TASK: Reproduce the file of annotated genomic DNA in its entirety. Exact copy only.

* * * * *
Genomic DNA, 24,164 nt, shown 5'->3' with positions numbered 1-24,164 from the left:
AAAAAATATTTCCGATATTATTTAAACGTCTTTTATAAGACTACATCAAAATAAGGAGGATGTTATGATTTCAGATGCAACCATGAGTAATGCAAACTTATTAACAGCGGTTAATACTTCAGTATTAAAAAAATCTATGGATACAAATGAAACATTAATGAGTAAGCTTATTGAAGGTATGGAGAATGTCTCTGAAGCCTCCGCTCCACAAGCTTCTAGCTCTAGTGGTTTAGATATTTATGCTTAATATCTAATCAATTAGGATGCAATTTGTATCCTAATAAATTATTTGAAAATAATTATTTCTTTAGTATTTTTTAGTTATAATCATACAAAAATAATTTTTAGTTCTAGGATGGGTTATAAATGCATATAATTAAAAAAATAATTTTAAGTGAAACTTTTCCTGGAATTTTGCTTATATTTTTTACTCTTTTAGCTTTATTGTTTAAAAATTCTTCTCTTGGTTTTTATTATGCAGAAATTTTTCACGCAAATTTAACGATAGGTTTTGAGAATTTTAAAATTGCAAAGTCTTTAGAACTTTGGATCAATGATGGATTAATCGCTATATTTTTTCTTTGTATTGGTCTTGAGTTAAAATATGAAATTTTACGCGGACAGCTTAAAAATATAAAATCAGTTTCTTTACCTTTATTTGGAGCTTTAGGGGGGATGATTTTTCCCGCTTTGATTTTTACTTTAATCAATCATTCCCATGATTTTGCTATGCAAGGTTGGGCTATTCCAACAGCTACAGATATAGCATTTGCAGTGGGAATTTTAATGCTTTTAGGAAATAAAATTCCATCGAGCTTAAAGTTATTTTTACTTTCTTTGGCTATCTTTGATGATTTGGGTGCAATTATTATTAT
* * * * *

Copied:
Genomic DNA, 24,164 nt, shown 5'->3' with positions numbered 1-24,164 from the left:
AAAAAATATTTCCGATATTATTTAAACGTCTTTTATAAGACTACATCAAAATAAGGAGGATGTTATGATTTCAGATGCAACCATGAGTAATGCAAACTTATTAACAGCGGTTAATACTTCAGTATTAAAAAAATCTATGGATACAAATGAAACATTAATGAGTAAGCTTATTGAAGGTATGGAGAATGTCTCTGAAGCCTCCGCTCCACAAGCTTCTAGCTCTAGTGGTTTAGATATTTATGCTTAATATCTAATCAATTAGGATGCAATTTGTATCCTAATAAATTATTTGAAAATAATTATTTCTTTAGTATTTTTTAGTTATAATCATACAAAAATAATTTTTAGTTCTAGGATGGGTTATAAATGCATATAATTAAAAAAATAATTTTAAGTGAAACTTTTCCTGGAATTTTGCTTATATTTTTTACTCTTTTAGCTTTATTGTTTAAAAATTCTTCTCTTGGTTTTTATTATGCAGAAATTTTTCACGCAAATTTAACGATAGGTTTTGAGAATTTTAAAATTGCAAAGTCTTTAGAACTTTGGATCAATGATGGATTAATCGCTATATTTTTTCTTTGTATTGGTCTTGAGTTAAAATATGAAATTTTACGCGGACAGCTTAAAAATATAAAATCAGTTTCTTTACCTTTATTTGGAGCTTTAGGGGGGATGATTTTTCCCGCTTTGATTTTTACTTTAATCAATCATTCCCATGATTTTGCTATGCAAGGTTGGGCTATTCCAACAGCTACAGATATAGCATTTGCAGTGGGAATTTTAATGCTTTTAGGAAATAAAATTCCATCGAGCTTAAAGTTATTTTTACTTTCTTTGGCTATCTTTGATGATTTGGGTGCAATTATTATTAT